O'Brien, Klein Debate At CMC
Less than a week before Election Day, the candidates for Franklin County prosecutor engaged in a spirited debate at the Columbus Metropolitan Club. Mike Foley has details.
The race could be characterized as old versus new or the veteran against the up-and-comer. Ron O’Brien is the longest serving prosecutor in Franklin County’s history, elected to his first term in 1996. Zach Klein is 30 years younger and has been on Columbus City Council since 2011.
O’Brien - “This election is about experience, it’s about experience to run the largest law office in the state dealing with prosecution outside of Cuyahoga County. We have a population of over a million people. I’ve been there, I started there as a law student. I’ve had the experience to do the job. I’ve been in the courtroom. Mr. Klein has never, ever walked in a court room in his life nor ran a law office, a law office that exceeds a hundred lawyers.”
Klein - “First of all, I’m proud of my experience and it’s through that perspective that I’ve gained the judgement that’s necessary to be the next Franklin County prosecutor. These are very complex problems facing our country – issues like mass incarceration, drug addiction, human trafficking. We need to turn the dynamic of the Franklin County prosecutor’s office and frankly, prosecutor’s offices around the country, on its head to challenge the status quo of the criminal justice system.”
A deeper examination and one revealed during the debate, finds a contrast between how O’Brien and Klein see the office’s role. This exchange came on the question of central Ohio’s drug epidemic.
Klein - “We shouldn’t have to wait for people to get involved with the criminal justice system in order to get them the treatment that they need. That is the proactive role I believe a prosecutor can play. We shouldn’t have to sit back and wait for someone to touch the criminal justice system. Now I understand that is not the traditional role, but I think in the 21st century that is the role that the prosecutor should be playing – not just on addiction issues and mental health issues but also on re-entry issues – playing quarterback not just sitting on the task force. I know Mr. O’Brien sits on a task force, a re-entry task force. But who is stepping up to the plate to actually sit down with individuals that are coming out of the system and pairing them up with the job opportunities that are available. That is an active role a prosecutor can play because if you truly want to make it safer you have to give people the economic opportunity they need so they can provide for their families so they don’t recidivate.”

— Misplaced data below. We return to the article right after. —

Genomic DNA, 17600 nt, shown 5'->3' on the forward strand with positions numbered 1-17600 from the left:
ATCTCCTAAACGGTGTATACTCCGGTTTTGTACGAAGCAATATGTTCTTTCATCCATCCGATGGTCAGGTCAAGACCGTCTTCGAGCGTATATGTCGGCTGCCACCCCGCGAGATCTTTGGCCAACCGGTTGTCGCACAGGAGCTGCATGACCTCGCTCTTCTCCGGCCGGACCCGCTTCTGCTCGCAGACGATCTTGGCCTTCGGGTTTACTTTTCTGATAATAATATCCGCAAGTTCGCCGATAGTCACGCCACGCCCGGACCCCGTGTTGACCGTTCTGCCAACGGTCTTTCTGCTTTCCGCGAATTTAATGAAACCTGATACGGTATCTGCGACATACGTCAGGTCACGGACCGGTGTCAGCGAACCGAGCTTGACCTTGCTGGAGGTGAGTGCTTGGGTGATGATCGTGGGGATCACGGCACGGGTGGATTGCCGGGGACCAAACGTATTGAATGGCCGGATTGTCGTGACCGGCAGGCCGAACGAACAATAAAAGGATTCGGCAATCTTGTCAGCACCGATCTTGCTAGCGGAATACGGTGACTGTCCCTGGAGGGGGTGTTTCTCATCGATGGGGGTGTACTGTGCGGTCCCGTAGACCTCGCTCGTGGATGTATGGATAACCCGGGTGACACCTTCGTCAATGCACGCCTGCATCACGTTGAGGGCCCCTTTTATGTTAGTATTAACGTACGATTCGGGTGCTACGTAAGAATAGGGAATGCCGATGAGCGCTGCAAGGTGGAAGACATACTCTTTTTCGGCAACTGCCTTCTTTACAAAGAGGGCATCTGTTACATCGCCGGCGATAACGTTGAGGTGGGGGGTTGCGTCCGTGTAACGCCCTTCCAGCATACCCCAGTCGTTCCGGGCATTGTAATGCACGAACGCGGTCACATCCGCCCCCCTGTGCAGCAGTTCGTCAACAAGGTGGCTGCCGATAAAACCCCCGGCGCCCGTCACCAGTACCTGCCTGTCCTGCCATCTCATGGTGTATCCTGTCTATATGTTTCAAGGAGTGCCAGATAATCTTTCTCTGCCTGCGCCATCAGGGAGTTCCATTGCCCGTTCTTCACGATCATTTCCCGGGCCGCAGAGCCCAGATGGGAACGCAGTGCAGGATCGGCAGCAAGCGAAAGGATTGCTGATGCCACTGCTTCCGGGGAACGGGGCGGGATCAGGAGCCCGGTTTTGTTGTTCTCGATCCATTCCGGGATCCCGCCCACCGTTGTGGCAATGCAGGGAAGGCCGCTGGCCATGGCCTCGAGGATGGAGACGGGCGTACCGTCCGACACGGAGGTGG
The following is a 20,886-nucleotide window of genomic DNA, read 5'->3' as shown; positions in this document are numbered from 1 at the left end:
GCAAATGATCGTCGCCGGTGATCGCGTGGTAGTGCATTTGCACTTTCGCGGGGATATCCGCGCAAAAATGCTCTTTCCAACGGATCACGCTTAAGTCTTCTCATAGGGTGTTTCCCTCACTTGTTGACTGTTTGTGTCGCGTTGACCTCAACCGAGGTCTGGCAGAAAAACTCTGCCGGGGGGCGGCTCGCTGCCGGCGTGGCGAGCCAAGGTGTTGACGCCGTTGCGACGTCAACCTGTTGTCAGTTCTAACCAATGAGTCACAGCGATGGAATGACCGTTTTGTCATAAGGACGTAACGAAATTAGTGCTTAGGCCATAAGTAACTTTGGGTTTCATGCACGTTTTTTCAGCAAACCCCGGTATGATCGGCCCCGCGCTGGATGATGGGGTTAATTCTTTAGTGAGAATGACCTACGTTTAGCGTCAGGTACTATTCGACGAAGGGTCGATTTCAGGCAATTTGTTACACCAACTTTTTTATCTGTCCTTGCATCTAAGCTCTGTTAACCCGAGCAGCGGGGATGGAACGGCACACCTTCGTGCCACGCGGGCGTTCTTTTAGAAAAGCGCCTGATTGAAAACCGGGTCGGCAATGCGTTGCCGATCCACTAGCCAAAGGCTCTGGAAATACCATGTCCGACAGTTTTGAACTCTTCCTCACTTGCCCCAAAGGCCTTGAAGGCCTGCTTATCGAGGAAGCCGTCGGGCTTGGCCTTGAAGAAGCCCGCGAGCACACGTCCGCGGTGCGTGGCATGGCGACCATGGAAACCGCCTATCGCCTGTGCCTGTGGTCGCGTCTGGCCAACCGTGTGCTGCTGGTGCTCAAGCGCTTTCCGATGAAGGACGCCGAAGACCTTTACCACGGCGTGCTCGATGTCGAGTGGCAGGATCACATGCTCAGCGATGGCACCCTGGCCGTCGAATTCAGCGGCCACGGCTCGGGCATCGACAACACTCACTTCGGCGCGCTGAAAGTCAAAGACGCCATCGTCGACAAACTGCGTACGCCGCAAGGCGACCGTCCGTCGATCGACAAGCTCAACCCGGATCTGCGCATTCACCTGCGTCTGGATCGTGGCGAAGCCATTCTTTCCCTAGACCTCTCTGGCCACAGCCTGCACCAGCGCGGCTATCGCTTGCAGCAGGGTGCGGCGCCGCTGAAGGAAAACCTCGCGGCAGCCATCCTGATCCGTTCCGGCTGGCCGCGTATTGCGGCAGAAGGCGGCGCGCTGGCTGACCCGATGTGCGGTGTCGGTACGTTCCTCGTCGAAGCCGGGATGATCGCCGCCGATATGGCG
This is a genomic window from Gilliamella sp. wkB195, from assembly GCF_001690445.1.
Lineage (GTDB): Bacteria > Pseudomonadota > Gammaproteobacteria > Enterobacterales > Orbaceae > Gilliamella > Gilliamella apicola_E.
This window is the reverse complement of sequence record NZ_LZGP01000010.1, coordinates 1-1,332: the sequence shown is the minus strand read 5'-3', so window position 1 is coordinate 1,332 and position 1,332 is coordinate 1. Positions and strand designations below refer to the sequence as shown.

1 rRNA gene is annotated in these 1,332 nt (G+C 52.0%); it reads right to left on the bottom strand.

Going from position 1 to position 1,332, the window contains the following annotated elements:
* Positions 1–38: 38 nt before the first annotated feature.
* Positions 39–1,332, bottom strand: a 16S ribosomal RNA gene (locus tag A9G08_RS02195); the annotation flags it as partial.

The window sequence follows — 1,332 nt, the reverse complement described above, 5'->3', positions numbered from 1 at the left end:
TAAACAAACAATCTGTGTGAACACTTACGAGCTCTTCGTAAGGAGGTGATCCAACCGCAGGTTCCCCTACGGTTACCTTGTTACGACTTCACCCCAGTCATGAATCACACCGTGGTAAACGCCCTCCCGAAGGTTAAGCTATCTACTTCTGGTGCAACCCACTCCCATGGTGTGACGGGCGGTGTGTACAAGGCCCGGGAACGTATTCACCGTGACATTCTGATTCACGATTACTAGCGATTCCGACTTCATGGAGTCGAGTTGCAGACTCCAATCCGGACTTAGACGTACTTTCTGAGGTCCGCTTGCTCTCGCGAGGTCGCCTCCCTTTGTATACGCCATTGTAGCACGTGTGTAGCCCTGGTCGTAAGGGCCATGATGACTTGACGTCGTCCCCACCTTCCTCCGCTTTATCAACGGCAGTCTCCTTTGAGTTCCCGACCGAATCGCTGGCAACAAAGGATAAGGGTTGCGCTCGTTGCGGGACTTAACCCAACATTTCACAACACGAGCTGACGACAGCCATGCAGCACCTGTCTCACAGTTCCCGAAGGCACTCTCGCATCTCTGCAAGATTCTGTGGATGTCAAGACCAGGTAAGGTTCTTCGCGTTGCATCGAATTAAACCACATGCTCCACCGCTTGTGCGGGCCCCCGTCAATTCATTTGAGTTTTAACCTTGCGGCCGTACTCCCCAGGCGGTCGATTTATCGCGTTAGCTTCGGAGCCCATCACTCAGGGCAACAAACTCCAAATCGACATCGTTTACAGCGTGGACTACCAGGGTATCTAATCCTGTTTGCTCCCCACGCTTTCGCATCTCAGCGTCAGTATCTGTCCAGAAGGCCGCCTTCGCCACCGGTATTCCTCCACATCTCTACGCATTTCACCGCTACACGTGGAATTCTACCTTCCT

O’Brien –“I’m at a loss folks. I think Mr. Klein should be running for the director of employment services based on the answer he just gave. It is not the job of the prosecutor to match people coming out of prison with employment opportunities. If you have such an interest in these things rather than your political aspirations, I suggest you get involved with them and get involved with them on a daily basis and get involved with what the job is. We have a 172 people on the heroin docket today. Judge VanDerKarr before he retired told me that 71% of the people a year after they got out of his drug court were still not subject of a new arrest. I think that’s progress. I would like to continue that progress, and I’d like to defer finding jobs for people coming out of prisons to those that know more about it than me.”
The debate progressed cordially until a question about Klein’s entry into the county prosecutor’s race after being reelected to city council last November and succeeding Andrew Ginther as council president in January.
Klein - “My time as the safety committee chairman and prior to becoming council president, I saw firsthand in our community what issues like drug addiction and human trafficking, and the tolls they’ve taken on our community, and there is no better place to tackle those issues than the gatekeeper of the criminal justice system – no better place. In this county, it’s the Franklin County prosecutor’s office, and it’s been 16 years since voters in this county had a choice on who their prosecutor is”
O’Brien - “He’s running for this office because he’s a political opportunist. A year ago he told folks such as you at debates such as this – I want to be your council member, I want to work with new Mayor Ginther, I want to move the city forward. He’s a political opportunist who’s moving up the greasy pole, and he’s told some of my other friends I might add that he wants to run for prosecutor so that he can run for attorney general in 2018 – and that’s no secret in the Democratic circles or among Democratic lawyers.”
Klein – “Let me just clarify that. The only person talking about me running in 2018 is Ron O’Brien. I am not running in 2018. When I win this seat November 8, I am gonna run for reelection in November of 2020 as your county prosecutor.”
O’Brien – “Said that to you last year when he was running for council, and look what he did.”
Klein –“That is simply not true. He’s channeling his inner Donald Trump. That is not true, that is a hundred percent lie.”
O’Brien – “There’s the politician speaking again folks.”
On the issue of a special independent prosecutor in cases of fatal shootings involving police, O’Brien says those are governed by state law, and he has not seen a conflict exist to appoint a special prosecutor but would in the event of a conflict. Klein says he would also maintain the status quo, but remains open to change. Critics have called for more transparency and independent investigations into police-involved shootings. The financing of the campaigns has also received some attention, with some suggesting the race could set a record for a countywide contest. According to the most recent filings, the Klein campaign spent $816,000 – the O’Brien campaign $864,000.